Martin first determined that the patient had no pulse by checking the carotid pulse, and he determined that the patient was not breathing by observing him for five to 10 seconds. The backboard and the C-collar were not immediately brought to the patient. Meunier retrieved the C-collar bag and the backboard after observing the patient. Martin concedes that under the protocols, he was required to secure the patient to the backboard before moving him, but he did not do so. Martin agrees that he was required to immobilize the patient's neck with the C-collar and immobilize his head with “head blocks, ” but he failed to do so.

         Under the dead-on-scene protocols, if the patient was determined to be dead, he should not be moved. Despite Martin's belief that the patient was deceased, he transported him to the ambulance. Martin says that even though he knew the patient was dead, he “wanted to get him off the pavement.” He did not want the patient's mother “to find him on the curb.”

         Martin's supervisor, Jim Stevens, arrived on the scene after the patient had been loaded into the back of the ambulance. According to Stevens, “[u]pon entering the back of the ambulance [he] noticed a young male patient on a backboard with EMT Meunier doing chest compressions, while a City of Jackson Fire Fighter was performing ventilations.” Martin was sitting in the ambulance attendant seat looking at the cardiac monitor, which was showing a pulse electrical activity (PEA) rhythm with a rate of 40 to 48 beats per minute. He said that the “patient was found with no straps, [cervical immobilization device] or ALS procedures established.” When Stevens asked Martin what he needed, “Martin was slow in responding and would only respond, ‘The kid is dead.'” Stevens explained that because the patient was in PEA rhythm, and because the patient was already loaded, he told the crew members that the patient should be treated. Stevens started an IV and pushed the first round of cardiac drugs while Martin remained in the attendant seat. Stevens assisted the crew in properly securing the patient to the backboard, while Martin called Allegiance Health System Emergency Department on a cell phone. The Allegiance personnel said to bring the patient in, and Martin was told to establish an ALS airway and begin transport.

         A Jackson City police cruiser dashcam captured the events near the patient. The video shows the police cruiser pulling up to a scene with approximately a dozen bystanders surrounding the patient, who was lying facing the curb. A woman, later identified as Susan Shore (a nurse and former EMT), can be seen tending to the patient. When Martin's ambulance pulled up to the scene, Martin did not exit the vehicle immediately. Ms. Shore can be seen approaching the vehicle and gesturing to Martin to exit the vehicle as she returned to the patient. When Martin approached the patient, he can be seen pointing at Ms. Shore as she is kneeling next to the patient and physically pushing her aside. Martin used enough force to cause Ms. Shore to use a hand to keep from falling. It appears that the only equipment carried by Martin was a stethoscope around his neck and a pair of gloves in his hands. Martin's partner approached the patient and then retrieved the backboard and collar bag from the ambulance. The patient was rolled on to the backboard, and Martin's partner began chest compressions as Martin used the stethoscope on the patient. Martin eventually placed a neck collar on the patient as a stretcher was brought over by the Jackson Fire Department's response team. The patient was lifted onto the stretcher, but not secured, and moved out of view of the dashcam.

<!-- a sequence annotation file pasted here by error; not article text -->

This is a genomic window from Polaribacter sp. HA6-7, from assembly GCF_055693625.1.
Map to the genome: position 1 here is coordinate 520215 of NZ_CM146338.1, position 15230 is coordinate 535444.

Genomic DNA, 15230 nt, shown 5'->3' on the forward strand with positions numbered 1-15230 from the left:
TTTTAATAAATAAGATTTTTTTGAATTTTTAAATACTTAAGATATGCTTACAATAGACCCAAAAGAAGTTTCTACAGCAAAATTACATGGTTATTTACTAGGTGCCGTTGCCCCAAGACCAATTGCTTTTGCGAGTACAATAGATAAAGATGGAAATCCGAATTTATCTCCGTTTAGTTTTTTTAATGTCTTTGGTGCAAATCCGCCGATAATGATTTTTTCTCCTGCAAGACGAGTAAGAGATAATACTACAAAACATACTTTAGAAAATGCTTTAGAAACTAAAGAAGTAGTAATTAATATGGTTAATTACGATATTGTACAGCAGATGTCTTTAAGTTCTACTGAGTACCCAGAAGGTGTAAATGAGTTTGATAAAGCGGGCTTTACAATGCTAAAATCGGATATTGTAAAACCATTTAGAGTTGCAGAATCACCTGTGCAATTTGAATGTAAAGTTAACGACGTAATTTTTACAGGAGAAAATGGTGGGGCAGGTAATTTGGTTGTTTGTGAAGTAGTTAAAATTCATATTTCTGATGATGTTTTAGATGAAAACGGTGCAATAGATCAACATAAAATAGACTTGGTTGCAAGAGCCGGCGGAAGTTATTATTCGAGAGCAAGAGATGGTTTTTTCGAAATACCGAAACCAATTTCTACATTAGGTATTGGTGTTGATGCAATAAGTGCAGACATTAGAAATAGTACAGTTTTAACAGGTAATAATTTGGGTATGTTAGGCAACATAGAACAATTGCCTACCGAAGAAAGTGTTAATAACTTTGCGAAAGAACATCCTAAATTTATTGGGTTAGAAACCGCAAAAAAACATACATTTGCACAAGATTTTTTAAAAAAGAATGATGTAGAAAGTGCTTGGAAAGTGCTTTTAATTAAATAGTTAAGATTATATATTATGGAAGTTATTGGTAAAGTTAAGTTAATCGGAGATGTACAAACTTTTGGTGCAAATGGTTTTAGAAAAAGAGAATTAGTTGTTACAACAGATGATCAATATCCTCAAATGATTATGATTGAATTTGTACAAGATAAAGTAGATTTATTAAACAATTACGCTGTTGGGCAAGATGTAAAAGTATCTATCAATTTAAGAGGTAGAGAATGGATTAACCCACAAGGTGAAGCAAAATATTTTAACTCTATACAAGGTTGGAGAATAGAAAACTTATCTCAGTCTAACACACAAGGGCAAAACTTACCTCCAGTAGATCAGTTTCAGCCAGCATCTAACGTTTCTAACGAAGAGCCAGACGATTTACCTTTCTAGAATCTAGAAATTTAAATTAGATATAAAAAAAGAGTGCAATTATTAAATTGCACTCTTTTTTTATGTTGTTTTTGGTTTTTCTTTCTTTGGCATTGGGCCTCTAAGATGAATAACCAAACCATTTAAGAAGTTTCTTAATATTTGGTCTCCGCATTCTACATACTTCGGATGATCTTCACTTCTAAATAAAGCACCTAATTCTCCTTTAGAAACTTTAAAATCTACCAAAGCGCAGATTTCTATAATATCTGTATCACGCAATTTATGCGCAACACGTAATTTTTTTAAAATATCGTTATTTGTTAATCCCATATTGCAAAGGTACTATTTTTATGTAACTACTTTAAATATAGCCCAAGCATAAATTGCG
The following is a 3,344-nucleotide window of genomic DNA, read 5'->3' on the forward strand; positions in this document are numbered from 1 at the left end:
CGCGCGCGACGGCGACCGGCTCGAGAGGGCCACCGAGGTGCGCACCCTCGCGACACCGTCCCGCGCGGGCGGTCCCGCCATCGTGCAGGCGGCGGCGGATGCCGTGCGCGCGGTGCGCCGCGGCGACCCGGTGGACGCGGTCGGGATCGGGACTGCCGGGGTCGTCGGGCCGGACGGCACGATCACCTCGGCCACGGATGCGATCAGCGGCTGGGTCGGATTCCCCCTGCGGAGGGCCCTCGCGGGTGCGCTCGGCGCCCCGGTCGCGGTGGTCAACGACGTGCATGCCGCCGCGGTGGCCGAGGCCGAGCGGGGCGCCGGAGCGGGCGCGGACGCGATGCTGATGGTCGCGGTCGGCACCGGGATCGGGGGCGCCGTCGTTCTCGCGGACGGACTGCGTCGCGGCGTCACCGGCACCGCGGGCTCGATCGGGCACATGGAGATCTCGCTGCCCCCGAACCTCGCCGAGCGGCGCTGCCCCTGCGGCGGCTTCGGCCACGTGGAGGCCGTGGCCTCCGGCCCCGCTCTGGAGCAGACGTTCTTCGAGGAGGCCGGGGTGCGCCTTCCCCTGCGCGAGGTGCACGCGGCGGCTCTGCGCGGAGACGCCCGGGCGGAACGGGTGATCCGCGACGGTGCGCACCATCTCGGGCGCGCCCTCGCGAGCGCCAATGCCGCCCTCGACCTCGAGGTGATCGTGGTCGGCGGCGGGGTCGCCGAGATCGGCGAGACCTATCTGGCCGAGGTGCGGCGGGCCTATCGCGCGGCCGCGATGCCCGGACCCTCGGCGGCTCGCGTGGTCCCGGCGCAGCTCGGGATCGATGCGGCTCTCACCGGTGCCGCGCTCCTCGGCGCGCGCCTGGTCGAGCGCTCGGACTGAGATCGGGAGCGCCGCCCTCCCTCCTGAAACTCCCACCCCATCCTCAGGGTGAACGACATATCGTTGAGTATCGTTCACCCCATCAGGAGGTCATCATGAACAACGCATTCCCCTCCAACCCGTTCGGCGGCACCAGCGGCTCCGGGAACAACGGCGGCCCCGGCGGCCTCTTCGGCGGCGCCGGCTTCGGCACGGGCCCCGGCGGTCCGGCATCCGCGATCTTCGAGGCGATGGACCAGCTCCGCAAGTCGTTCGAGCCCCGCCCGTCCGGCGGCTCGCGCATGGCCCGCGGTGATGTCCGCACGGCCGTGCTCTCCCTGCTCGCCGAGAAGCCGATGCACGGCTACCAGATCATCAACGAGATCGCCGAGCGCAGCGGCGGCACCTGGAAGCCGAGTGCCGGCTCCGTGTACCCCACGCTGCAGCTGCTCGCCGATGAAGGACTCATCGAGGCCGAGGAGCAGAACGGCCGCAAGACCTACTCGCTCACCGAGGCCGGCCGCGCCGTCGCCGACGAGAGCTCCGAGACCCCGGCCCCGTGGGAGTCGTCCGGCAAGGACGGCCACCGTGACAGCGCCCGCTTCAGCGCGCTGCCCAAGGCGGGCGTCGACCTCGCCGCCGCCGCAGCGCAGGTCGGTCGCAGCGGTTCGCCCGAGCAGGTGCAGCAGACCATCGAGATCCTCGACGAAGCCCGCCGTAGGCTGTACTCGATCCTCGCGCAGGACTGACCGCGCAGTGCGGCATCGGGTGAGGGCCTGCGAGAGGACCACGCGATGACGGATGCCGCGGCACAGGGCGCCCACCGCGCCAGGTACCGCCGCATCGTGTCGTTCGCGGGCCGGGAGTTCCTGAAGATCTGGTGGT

The patient was pronounced dead after he was transported to the hospital.


         On June 18, 2014, a few days after the incident, Ms. Shore called in a complaint. Supervisor David Larrowe received Ms. Shore's telephone call and documented the following concerns:

1. When our crew arrived on scene they sat in the rig and didn't get out. She had to “get them and tell them this is serious.” The older guy just had a collar bag and his partner only had a backboard.
2. “They started CPR but did no airway at all.”
3. The older guy made comments like, “This guy is dead, ” and “I don't know why we are doing this.”
4. Ms. Shore feels that the crew did not follow proper protocols or procedures.
5. Ms. Shore stated that the older guy “rudely” pushed her out of the way.

         According to Larrowe, Ms. Shore said that she wanted to contact the family of the patient and “tell them everything so that they could get a lawyer.” An investigation began the following day.

         A week after the incident, Martin's supervisor, Jim Stevens, asked him to create an incident ...